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Between waiting and swerving across Africa, the unpredictable costs of blocking the Suez Canal

With the blocking of traffic on the Suez Canal by a stranded cargo ship, more than 200 ships with billions of dollars worth of goods were also trapped, but the exact economic consequences will depend on the duration of the paralysis.

The blockade “could not come at a worse time for the most used channel” in the world, amid the coronavirus pandemic, comments Jonathan Owens, a logistics specialist at the University of Salford Business School.

The total value of goods blocked or due to follow another route differs according to the information: from 3 billion dollars a day, according to Jonathan Owens, to 9.6 billion, according to Lloyd’s List, British magazine of maritime transport.

“Given the large number of parties affected by the situation, directly and indirectly, it is impossible at this level to quantify the value of overdue goods,” says Daniel Harlid, an analyst at Moody’s.

The blockade does not automatically mean loss, Jai Sharma, a lawyer specializing in shipping for the Clyde and Co. office, told AFP.

Although it is possible to calculate the billions of dollars of delayed goods, the impact on companies and possible chain reactions cannot yet be quantified and will depend on the reserves they have.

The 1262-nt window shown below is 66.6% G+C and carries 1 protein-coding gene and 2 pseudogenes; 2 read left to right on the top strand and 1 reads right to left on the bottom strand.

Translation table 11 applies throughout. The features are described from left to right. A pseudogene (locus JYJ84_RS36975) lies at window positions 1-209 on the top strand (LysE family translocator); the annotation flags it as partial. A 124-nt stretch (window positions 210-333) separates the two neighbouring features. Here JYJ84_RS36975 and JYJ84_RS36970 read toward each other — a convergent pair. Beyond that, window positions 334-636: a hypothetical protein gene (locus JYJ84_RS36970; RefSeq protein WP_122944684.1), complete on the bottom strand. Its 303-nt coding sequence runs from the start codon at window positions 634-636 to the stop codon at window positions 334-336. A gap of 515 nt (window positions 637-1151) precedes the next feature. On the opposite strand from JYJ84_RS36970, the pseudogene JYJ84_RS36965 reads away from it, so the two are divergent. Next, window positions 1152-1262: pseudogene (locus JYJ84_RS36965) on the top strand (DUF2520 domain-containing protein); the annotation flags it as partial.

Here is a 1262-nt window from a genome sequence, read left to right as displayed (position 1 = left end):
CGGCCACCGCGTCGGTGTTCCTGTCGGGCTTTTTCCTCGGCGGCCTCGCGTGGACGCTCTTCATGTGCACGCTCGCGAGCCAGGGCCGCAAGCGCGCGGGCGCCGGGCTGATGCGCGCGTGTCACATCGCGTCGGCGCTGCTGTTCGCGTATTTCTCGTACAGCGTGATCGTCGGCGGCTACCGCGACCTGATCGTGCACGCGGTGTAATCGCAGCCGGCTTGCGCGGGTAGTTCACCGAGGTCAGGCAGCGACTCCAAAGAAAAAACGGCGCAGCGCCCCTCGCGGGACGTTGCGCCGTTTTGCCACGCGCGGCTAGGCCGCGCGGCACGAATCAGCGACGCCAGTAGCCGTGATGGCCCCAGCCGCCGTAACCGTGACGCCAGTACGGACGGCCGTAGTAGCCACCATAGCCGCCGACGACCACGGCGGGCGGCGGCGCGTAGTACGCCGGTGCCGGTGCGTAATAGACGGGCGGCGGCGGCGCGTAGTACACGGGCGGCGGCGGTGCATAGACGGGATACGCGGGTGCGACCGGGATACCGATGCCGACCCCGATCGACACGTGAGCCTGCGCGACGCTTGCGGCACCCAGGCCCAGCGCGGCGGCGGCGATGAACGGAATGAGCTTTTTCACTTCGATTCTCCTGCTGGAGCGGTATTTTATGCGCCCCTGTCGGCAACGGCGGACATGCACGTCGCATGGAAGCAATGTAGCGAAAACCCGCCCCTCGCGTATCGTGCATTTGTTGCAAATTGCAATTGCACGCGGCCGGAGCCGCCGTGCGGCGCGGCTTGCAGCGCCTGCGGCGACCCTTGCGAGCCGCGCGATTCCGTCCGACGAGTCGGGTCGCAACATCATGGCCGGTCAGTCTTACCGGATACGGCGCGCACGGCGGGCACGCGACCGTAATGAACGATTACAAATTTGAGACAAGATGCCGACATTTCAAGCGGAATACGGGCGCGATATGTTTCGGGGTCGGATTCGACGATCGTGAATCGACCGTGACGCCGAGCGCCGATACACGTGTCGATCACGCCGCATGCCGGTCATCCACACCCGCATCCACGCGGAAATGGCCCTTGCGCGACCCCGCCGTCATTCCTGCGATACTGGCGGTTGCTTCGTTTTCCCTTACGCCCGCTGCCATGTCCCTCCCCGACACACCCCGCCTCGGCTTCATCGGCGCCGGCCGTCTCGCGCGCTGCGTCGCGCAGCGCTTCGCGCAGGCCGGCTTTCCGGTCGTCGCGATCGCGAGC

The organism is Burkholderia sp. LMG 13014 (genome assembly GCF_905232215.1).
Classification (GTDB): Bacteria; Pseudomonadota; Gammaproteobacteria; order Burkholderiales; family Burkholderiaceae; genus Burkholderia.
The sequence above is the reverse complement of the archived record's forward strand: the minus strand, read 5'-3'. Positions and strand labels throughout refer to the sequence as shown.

For the oil sector, the problem would be less serious, since only 1.74 billion barrels pass through the channel daily. Of the little oil from the Gulf that goes to Europe, 80% goes through the Sumed pipeline, said Paola Rodríguez Masiu, of Rystad Energy. And the pipeline also has available capacity.

Now, operators face the dilemma of waiting for the channel to reopen or losing a week or ten days to make the detour through Africa passing through the Cape of Good Hope.

That’s what shipping giant Maersk and Germany’s Hapag-Lloyd plan to do.

That deviation can be estimated at hundreds of thousands of dollars per ship, or an extra cost between 15 and 20%, calculated for AFP Plamen Natzkoff, an analyst at VesselsValue.

And that taking into account that the vast majority of trips, up to 90%, are not insured against delays, emphasizes Lloyd’s List.

Citing observers, the magazine indicates that many disputes must come around to determine who will pay.

Regarding operations to remove the ship, the bill will be large, of “several million” dollars, according to Jai Sharma, especially if it is necessary to unload a part of the cargo.

However, “cargo carrier insurance policies are usually signed by several insurers, sometimes foreign, so losses will be shared between insurers,” says Soichiro Makimoto, an analyst at Moody’s.

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